“What features must a room have to be called a bedroom when describing a home for sale?” W.O., Lafayette, CA
It is a common misconception that any room can be called a bedroom if it is currently used for that purpose. Sellers might even feel justified in calling the room a bedroom because it has any or all of these features:
- Interior door
- Electrical outlet
Building codes typically require most of these features in their design criteria for a bedroom, but just having them still does not make a room a bedroom. So, what’s the answer to this week’s question? To be an official bedroom, it must have a building permit that identifies the room as a bedroom. If it isn’t permitted as a bedroom, marketing materials should identify the room based on how it is currently permitted.
Why do cities and counties that issue building permits care about how many bedrooms are in a home? They often use the number of bedrooms in a community to estimate population density and the required capacity for public services, such as water and sewage.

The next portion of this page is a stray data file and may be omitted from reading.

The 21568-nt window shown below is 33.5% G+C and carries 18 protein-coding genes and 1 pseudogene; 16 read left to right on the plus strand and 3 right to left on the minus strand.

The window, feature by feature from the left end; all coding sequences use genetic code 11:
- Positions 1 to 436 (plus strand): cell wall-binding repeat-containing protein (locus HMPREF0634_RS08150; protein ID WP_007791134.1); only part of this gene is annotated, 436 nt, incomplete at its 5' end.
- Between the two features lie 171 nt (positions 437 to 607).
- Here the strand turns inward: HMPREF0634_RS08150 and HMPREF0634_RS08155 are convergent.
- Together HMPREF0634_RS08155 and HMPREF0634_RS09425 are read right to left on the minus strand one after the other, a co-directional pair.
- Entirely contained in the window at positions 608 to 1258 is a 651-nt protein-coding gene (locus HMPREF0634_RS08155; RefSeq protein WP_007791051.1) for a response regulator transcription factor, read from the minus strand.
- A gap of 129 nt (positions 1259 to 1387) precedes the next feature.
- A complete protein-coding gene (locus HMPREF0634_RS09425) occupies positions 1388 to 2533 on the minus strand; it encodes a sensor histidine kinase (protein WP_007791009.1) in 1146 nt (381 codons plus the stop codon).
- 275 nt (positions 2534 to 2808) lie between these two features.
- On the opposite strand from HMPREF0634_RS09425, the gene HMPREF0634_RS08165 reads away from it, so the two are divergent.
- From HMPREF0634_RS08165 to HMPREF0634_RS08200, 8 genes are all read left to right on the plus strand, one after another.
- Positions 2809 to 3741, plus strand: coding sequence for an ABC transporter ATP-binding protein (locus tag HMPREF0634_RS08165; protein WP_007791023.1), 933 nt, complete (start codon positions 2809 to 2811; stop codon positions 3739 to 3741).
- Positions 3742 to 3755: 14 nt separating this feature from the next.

Why are home sellers constrained to properly identify the permitted use for each room in their home? Truth in advertising. Also, buyers need to know if they may have problems in the future if they try to add more bedrooms or remodel a bedroom that is not properly permitted. Cities that have reached maximum capacity for existing infrastructure may be slow to issue building permits that add bedrooms.
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NOTE: Real estate questions are answered within the scope of real estate broker expertise and no legal or tax advice is provided. Contact a qualified legal or tax professional for questions regarding those specialties.
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